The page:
If the fans are what the Mets organization truly care about . . . is that too much to ask?

Bradley Booth/Freelance Commercial Writer/Author

Finally . . . A Sense of Closure

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Three men who were close friends went hiking in the backcountry outside of Crystal Mountain in Seattle Washington.

On Dec 3, a search party went to look for them, after the three failed to return. Although the three had carried a rescue beacon with them, no signal was detected by the searchers.

Due to avalanches, whiteout and flood conditions, rescue efforts had to be aborted a week after the search for the three men began.

But friends of the three would not be deterred so easily. They continued to search for the three Seattle-area snowboarders. On Saturday, 7 months after the three men disappeared, enough snow had melted away and they spotted a tent in the snow.

The three men were found in the tent, and officials theorized that they were killed by an avalanche.

The three missing men were Kevin Carter, 26, Delvin Williams, 29, and Phillip Hollins, 41.

Friends said that all three were experienced snowboarders and hikers familiar with the difficult terrain. But heavy, wet snow caused over a dozen avalanches in the area last year, and the three had become part of the deadly statistics.

 The 2007-2008 winter season, the worst by far, had the highest number of avalanche deaths (36) on record in U.S.

The mother of one of the three men, Sally Hollins is grateful for the sense of closure.

“The only thing that’s kept me going,” she said, “is I know that’s where my son wanted to be.

“If he had to die,” she added, “he would much rather be left up there.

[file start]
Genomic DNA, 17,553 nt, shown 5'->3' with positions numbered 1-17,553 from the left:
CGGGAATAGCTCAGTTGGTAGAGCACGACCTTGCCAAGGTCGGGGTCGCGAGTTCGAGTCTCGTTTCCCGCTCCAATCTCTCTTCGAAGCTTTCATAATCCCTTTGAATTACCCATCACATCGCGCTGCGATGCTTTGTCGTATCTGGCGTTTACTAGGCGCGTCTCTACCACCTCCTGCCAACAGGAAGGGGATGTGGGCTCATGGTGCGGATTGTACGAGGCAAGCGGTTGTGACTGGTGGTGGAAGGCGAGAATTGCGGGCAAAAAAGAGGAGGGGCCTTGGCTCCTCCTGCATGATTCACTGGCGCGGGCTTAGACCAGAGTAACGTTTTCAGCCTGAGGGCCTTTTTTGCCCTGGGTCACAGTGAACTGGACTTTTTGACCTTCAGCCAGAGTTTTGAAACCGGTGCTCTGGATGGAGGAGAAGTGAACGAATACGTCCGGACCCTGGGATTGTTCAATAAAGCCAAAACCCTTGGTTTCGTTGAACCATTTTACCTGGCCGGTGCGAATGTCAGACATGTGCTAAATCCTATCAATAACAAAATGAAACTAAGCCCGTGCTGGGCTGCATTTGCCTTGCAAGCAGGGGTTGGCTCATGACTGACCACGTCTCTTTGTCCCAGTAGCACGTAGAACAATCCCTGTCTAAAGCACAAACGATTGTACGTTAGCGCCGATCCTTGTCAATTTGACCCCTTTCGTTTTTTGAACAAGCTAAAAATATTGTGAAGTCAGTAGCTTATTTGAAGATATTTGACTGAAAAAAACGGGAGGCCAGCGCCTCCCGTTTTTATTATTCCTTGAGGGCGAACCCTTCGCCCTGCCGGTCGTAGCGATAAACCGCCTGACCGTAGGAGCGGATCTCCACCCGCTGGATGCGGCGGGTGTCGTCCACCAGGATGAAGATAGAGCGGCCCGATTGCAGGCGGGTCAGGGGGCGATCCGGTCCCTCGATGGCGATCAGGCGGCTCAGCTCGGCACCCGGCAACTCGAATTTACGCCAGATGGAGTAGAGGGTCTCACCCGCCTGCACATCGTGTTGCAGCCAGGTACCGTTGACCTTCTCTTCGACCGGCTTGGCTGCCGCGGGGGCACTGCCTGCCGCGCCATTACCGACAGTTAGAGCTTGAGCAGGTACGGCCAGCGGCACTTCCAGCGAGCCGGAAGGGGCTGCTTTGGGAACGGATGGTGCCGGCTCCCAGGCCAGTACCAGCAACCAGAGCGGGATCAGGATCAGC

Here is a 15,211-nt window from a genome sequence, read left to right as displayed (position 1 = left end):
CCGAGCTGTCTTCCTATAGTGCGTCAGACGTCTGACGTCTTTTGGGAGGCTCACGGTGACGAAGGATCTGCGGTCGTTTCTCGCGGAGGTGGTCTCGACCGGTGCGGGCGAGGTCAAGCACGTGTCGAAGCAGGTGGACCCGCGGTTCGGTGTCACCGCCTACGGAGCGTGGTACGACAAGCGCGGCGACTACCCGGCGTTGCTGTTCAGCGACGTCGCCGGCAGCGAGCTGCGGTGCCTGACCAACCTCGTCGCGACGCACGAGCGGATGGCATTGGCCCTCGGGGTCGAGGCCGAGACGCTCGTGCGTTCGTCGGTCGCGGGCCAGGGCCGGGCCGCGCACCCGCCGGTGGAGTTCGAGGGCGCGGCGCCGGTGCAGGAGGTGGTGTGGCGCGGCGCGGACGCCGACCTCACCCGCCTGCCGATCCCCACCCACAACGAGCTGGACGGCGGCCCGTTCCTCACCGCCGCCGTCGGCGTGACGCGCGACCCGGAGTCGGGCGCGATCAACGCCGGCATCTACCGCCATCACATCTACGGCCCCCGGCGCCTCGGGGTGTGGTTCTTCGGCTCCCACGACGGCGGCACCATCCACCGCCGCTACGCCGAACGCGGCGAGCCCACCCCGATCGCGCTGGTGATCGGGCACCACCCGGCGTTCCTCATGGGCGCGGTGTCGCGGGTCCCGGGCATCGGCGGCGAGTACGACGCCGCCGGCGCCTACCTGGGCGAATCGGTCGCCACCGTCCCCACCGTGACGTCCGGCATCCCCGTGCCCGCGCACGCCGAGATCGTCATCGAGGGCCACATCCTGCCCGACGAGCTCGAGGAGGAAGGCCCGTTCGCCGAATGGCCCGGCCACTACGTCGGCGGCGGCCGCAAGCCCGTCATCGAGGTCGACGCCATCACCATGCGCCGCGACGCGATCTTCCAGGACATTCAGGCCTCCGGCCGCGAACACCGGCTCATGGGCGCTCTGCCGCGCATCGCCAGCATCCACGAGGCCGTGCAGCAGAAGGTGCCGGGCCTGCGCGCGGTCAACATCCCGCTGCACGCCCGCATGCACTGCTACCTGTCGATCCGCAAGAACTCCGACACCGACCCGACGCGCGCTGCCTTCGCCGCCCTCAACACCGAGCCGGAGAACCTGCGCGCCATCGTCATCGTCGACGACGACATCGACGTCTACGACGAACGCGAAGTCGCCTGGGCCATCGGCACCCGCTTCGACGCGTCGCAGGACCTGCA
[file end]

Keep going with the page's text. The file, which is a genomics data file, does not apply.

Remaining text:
“If you have die in a hurry,” she concluded, “that’s probably the way to go. It certainly leaves a hell of a hole here, I’ll tell you.”

But at least Ms. Hollins will sleep a little easier tonight. She now knows her son died in the backcountry with his friends, doing what they loved.

Phillip would not have wanted it any other way. And because her son’s friends were determined to find all three men and provide a sense of closure . . .  neither would she.

“Acquaintances pass with the seasons . . . but true friendship endures forever.”

Bradley Booth/Freelance Commercial Writer/Author

Ubuntu . . . I Am, Because We Are

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The literal translation of an idea rooted in African spirituality that means we are all connected, we cannot be ourselves without community, faith and health are always lived out among others, and an individual’s well being is interdependent on the well being of others.

This deep rooted philosophy is what Doc Rivers, the coach of the 2008 N.B.A. World Champions Boston Celtics instilled in the second installment of the Big Three, a label they resist being called in deference to the original threesome of Bird, McHale, and Parish.

Paul Pierce, Ray Allen, and Kevin Garnett now share what has eluded them for most of their careers . . . a NBA title.

The Boston Celtics obliterated the Los Angeles Lakers by 39 points ending a 22 year drought and claiming this storied franchise 17th title.

Arguably the best player, Kobe Bryant, at least on this night was no match for the combination of the Big Three. One man . . . simply was not going to beat . . . the best team.